NOTE: I also created an Ext4 compatible version of this!

Keeping track of components in a large web apps gets harder as both the components and web apps grow. One issue with large components is that any individual piece of the component may need to be aware of other child or sibling pieces. An example of this would be if you have a save button in your component and when it is clicked, a text field must have its value validated before the save action takes place. The save button needs to be able to easily access the text field. I will demonstrate a simple and easy way to keep track of all of your components and child components with a small extension I created called Ext.ux.componentReference.

Rahul Singla has a great breakdown of the abilities provided by Ext to save component references. Rahul also provides a solution that this extension is loosely based from.

id is almost always the least preferable option. You need to make sure manually that all items on the page whose ids are explicitly set by you are unique, which becomes quite difficult to ensure as the size and number of developers on the project increase.

itemId allows you to specify an id which is scoped locally for the container of the Component. However, if you have many deeply nested containers and components, getting your hands to a component considerably down in the hierarchy from a container listener function pretty up again becomes troublesome.

ref allows you to place a named reference to the Component along Container axis, and again requires you to navigate between container/component axis, which becomes complex as nesting increases. Moreover, the approach is unmaintainable if you later need to introduce an extra Container, which would force you to update all named ref instances placed below the new container added, as well as update javascript all over which used these named references.

As Rahul states, the id approach is the least attractive method for referencing a component. Id values are defined globally throughout any given web page. If you need two of the same component on the same web page, you will have two components which share the same id values. This will cause issues because one id value will reference multiple components of different component instances.

The itemId approach is better because you have a localized identity value that can be referenced easily if you are aware of the component hierarchy.

The ref approach is the most flexible because you are able to place a reference in the parent component of your choosing using the '../../' notation, but this and the itemId approach both suffer from the same drawback in that they require knowledge of the parent component or component hierarchy.

Now I would like to introduce my approach, which I call Ext.ux.componentReference. Create a javascript file named Ext.ux.componentReference.js and place this code into it:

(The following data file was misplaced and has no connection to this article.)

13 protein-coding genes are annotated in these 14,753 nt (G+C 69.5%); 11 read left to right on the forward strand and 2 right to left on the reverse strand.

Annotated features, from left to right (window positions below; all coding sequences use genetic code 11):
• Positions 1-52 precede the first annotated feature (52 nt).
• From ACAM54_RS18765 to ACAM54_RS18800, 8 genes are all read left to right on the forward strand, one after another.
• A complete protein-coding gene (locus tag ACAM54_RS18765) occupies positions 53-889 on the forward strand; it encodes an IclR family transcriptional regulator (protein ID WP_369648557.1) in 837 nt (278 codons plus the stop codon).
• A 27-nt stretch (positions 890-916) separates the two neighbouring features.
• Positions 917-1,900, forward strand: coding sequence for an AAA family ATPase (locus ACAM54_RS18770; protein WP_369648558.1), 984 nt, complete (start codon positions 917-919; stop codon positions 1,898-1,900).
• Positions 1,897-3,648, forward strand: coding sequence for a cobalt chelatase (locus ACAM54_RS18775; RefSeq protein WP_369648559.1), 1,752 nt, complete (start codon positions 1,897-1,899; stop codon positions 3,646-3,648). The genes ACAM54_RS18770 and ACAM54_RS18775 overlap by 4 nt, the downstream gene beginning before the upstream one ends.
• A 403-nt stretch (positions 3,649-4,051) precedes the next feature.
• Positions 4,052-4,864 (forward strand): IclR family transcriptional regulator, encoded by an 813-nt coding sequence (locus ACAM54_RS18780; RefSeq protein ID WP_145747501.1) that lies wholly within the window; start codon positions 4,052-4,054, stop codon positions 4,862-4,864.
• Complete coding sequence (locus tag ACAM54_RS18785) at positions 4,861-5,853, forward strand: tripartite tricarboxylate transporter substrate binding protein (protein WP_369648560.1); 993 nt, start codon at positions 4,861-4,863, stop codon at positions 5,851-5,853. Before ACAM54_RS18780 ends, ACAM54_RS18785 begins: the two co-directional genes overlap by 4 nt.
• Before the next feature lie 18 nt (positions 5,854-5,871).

Ext.Component.prototype.initComponent = Ext.Component.prototype.initComponent.createSequence(function(){
    if(this.refO && this.itemId ){ 
        this.refO[this.itemId] = this; 
    }else if(this.ownerCt && this.ownerCt.refO ){ 
        if(this.itemId ){ 
            this.ownerCt.refO[this.itemId] = this; 
        if( !this.refO ){ 
            this.refO = this.ownerCt.refO; 

Now with some comments:
Ext.Component.prototype.initComponent = Ext.Component.prototype.initComponent.createSequence(function(){
    if(this.refO && this.itemId ){ //does the reference object and itemId exist?
        this.refO[this.itemId] = this; //save reference to component
    }else if(this.ownerCt && this.ownerCt.refO ){ //does owner have a reference object set?
        if(this.itemId ){ //is the itemId set?
            this.ownerCt.refO[this.itemId] = this; //save reference to component
        if( !this.refO ){ //if the reference object is not set here, copy the parents down the component hierarchy
            this.refO = this.ownerCt.refO; //save reference to owner container's reference object so you can easily nest references very deep

Upon instantiation of any component, this function will now be called before the component's initComponent function. You can read about how this works in the Ext Documentation under function -> createSequence. If any component (or it's parent) has the property "refO" (which must point to an object), any component (or it's children) with the property "itemId" will have a reference saved in "refO".

Here is an example:
<link rel="stylesheet" type="text/css" href="/inc/js/ext-3.2.1/resources/css/ext-all.css">
<script type="text/javascript" src="/inc/js/ext-3.2.1/adapter/ext/ext-base-debug.js"></script>
<script type="text/javascript" src="/inc/js/ext-3.2.1/ext-all-debug.js"></script>
<script type="text/javascript" src="/inc/js/Ext.ux.referenceObject.js"></script> 
<script type="text/javascript">
Ext.BLANK_IMAGE_URL = '/inc/img/s.gif';
testPanel = Ext.extend(Ext.Panel, {
	panelRef: {}
		  	title:'Test Panel'
		  		,text:'Button 1'
		  			Ext.Msg.alert('Button 1 Clicked!','The path to the icon of this button 2 is: '+this.panelRef['button2'].icon);
		  		,text:'Button 2'
		  			Ext.Msg.alert('Button 2 Clicked!','The path to the icon of this button 1 is: '+this.panelRef['button1'].icon);
		  	new Ext.Button({
				text:'Button 3'
					Ext.Msg.alert('Button 3 Clicked!','The path to the icon of this button 2 is: '+this.panelRef['button2'].icon);
  testPanelInstance = new testPanel({

While the result is unimpressive, the effect is powerful.

In this example we are referencing the 'icon' property of button1 from button2 and vice versa. Because the variable "this.panelRef" is now in scope within the entire testPanel component, this task becomes trivial.